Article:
What It Takes to be a River Guide
“What do you do for work?” is the age-old question that every guide struggles to fully answer. Saying “River Guide” usually elicits a response like “Oh, that must be fun!” And it is fun. What is better than floating some of the world’s greatest whitewater among a crew of your best friends? But being a river guide isn’t all muscles and glory. Raft guiding is much more than just rowing a boat down a river; it is a thousand different jobs combined into one: a storyteller, a chef, a medic, a historian, a kid wrangler . . . the list goes on. One could say river guides are “renaissance men,” but that just seems too prim and proper. Our jobs are messy but wonderful, exciting but monotonous, fast paced but full of roadblocks, and way less glamorous than most people think. When I signed up to be a river guide, I had no idea what I was getting myself into. Here’s some things about the job that I never expected, but have learned along the way.
- Patience. And then some more. From a busy congested boat ramp to the inevitable truck issues, waiting is a part of the job. Good thing we are always stocked up on cold beer and great stories to help the time pass.
2. Guts. River guiding takes a lot of them. We all go through big anxiety-inducing firsts: first big drop, first big swim, first step out of training to rowing guests on your own. Yes, even guides get nervous, but we’re experts at faking it until we make it.
3. Late nights and early mornings. You have no choice to be an “early bird” or a “night owl”. If you’re a guide, then you’re automatically both. Loading boats in the dark, staying up late telling stories, and then waking up at 4:30AM to make coffee is all a part of the job.
4. You become a Professional Inventory Clerk. River guides may not be renowned for their math skills, but we seem to spend a lot of time adding-up gear. A multi-day trip requires a lot of equipment, which means counting silverware, napkins, tents, chairs, sleeping pads, toilet paper, etc. And once you think you have it all packed, counting again. After forgetting the coffee or toilet paper once, you quickly learn to check the massive packing list . . . multiple times.
5. You become a tetris master. You learn how to strategically fit everything in the trailer, and then fit everything on the boats . . . and then back on to the trailer.
6. You (almost) get used to managing poop. Cleaning the groover is a rite of passage that every guide must undertake. A visit to the groover cleaning shed can be just as exhilarating as the rapids themselves: will all of the waste easily dislodge from the vault? Will the disposal hose stay on? Will the gasket seals on the lid stay tight? Unfortunately, there is a time (or many times) in every guide’s life where the groover splashes back at them. But the groover builds character, and, eventually, you don’t even notice the smell of the groover vaults wafting in the back of the gearboat.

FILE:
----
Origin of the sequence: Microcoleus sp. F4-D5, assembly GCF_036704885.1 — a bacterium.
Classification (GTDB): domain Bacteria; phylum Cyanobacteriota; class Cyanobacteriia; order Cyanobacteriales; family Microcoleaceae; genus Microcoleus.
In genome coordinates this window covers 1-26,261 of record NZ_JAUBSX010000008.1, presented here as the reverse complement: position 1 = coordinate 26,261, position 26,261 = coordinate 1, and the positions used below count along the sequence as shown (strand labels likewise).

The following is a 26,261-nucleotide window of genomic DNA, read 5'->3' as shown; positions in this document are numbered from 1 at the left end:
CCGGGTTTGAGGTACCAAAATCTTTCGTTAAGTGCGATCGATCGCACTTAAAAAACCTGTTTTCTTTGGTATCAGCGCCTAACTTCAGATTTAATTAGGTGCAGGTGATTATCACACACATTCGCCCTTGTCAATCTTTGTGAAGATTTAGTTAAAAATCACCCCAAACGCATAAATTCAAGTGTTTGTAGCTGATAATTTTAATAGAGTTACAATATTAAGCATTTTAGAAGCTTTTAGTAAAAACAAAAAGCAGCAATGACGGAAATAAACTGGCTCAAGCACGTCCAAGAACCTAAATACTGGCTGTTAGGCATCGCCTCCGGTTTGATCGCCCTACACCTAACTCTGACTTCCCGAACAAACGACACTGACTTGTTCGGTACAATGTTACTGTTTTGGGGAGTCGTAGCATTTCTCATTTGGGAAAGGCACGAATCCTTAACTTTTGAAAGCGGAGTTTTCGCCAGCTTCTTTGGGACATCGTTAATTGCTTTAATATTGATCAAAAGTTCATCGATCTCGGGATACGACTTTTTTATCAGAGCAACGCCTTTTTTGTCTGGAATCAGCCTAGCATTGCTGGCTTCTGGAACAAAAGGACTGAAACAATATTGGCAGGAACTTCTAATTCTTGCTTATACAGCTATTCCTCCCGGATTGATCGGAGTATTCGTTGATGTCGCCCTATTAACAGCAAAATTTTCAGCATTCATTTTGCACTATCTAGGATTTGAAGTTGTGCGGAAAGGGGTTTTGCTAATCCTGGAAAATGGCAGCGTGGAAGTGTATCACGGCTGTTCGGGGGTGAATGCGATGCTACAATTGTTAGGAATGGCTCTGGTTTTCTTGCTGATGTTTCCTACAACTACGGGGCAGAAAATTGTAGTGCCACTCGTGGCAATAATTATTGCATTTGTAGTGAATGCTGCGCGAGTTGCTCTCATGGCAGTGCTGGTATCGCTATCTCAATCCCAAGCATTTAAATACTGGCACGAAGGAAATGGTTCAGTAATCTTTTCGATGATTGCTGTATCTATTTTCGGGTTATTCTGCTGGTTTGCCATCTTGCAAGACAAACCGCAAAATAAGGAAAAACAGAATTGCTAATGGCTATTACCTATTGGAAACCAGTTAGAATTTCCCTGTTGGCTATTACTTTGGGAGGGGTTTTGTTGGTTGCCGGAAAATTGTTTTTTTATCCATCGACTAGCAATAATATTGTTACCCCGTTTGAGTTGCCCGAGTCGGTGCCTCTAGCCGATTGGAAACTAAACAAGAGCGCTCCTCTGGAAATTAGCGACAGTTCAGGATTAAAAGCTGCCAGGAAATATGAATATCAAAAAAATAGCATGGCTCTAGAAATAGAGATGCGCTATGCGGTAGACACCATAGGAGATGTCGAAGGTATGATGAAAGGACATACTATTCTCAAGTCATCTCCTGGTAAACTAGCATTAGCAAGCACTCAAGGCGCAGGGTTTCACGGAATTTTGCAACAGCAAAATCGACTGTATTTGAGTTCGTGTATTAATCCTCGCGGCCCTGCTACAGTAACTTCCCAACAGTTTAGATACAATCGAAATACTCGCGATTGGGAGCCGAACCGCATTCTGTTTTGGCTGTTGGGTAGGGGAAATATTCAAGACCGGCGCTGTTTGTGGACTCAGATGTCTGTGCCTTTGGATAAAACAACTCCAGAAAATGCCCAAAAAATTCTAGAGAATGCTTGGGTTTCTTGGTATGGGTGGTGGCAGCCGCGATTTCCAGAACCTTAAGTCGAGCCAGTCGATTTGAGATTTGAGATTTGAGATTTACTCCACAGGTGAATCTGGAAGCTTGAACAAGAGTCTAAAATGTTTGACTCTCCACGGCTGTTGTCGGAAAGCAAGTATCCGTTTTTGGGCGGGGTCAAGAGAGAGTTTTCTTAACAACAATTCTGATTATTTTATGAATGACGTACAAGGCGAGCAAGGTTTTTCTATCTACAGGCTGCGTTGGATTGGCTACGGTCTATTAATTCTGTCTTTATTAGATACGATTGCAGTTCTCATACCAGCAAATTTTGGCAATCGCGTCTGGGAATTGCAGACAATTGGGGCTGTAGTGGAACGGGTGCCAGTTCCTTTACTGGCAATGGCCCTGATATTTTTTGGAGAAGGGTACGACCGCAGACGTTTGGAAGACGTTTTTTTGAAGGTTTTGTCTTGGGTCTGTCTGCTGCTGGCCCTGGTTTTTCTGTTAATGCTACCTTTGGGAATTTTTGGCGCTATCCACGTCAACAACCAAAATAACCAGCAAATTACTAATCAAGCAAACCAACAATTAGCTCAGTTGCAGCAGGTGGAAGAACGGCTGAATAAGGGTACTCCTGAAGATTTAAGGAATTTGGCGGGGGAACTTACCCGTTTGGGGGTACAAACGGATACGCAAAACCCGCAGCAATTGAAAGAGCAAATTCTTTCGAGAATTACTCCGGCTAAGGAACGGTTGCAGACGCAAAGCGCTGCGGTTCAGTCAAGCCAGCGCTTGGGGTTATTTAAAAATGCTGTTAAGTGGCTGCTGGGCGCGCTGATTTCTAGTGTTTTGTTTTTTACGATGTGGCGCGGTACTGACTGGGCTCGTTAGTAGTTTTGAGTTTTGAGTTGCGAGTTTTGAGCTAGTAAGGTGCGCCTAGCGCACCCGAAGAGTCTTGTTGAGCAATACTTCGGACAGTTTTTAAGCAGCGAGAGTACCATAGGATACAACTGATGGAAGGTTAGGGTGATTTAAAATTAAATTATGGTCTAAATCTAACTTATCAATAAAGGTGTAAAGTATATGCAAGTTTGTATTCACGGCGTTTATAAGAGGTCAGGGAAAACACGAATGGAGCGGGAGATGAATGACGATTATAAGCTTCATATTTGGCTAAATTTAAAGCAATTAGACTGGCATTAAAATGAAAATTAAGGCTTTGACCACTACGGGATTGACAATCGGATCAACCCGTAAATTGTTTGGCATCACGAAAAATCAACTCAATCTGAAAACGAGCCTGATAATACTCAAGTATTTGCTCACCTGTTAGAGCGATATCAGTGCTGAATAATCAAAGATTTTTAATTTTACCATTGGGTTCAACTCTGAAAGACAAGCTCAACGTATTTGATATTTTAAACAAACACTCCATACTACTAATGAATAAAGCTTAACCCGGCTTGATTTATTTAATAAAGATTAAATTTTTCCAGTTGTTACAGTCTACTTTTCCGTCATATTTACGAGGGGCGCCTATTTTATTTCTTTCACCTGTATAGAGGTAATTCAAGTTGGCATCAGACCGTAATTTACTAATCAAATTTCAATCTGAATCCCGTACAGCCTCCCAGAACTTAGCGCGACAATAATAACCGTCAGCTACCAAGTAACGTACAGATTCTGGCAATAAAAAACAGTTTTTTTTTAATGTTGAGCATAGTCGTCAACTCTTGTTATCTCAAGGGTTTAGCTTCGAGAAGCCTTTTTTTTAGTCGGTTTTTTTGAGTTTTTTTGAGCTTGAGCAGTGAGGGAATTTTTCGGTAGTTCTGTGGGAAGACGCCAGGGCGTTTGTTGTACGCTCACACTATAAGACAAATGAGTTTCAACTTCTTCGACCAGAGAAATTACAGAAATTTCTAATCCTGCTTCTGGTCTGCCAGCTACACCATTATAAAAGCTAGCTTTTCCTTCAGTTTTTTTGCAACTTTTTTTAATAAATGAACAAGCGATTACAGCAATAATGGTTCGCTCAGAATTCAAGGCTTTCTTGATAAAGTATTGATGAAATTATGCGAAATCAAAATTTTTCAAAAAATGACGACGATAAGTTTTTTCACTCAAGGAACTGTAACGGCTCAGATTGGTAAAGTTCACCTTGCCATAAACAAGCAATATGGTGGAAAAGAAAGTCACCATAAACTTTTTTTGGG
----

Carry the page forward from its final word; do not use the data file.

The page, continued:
7. One day of the month, your home becomes a laundromat, and your poor washing machine fills up with sand. When you’re running back-to-back trips, any time at home instantly becomes dedicated to getting yourself and your things really clean, not just “river” clean (which is an equally respectable standard among river guides).
8. Grime. Everywhere. It’s no secret that river guides are stinky and dirty. Unfortunately this stereotype is true. You’re bound to get mystery black grime on every part of your body. After a season on the river, all of your clothes get a shade darker, and those grease stains won’t ever come out.
9. You learn your personal superpower. Not the one you asked for, but the one everyone else recognizes you for. Whether you’re the spotter, the sniffer, the taster, the knot untangler, the fish fryer, the tall one, or the tiny hand bearer, tasks will be thrust before you. Who are you to deny your power, after all, you are the chosen one.
10. Your crew becomes family. After months on the water together, navigating rapids, managing camp, and sharing meals, you can’t help but to rely on one another for support. You quickly get to know one another’s strengths, weaknesses, and quirks and develop a relationship that extends far beyond the river.
At the risk of sounding vain, guides are some of the most multi-talented people that I know. One thing you can always count on while guiding is to expect the unexpected: from huge camp crushing storms to a surprise food allergy. But guides have the wide range of skills to make the best out of any extraordinary situation, and move on like it was part of the original plan. The guides that I know continually surprise and amaze me. Just when I think I know everything about my co-workers, they pull another trick out of the bag, whether they are a musician, a welder, a carpenter, a baker, a poet, a painter, an activist, the list goes on. I guess what I am saying is, the guides I know are not just river-runners, they are a melting pot of merit and skill, and I feel so lucky to work among them. I feel so lucky to be one . . . even when I get stuck with groover duty.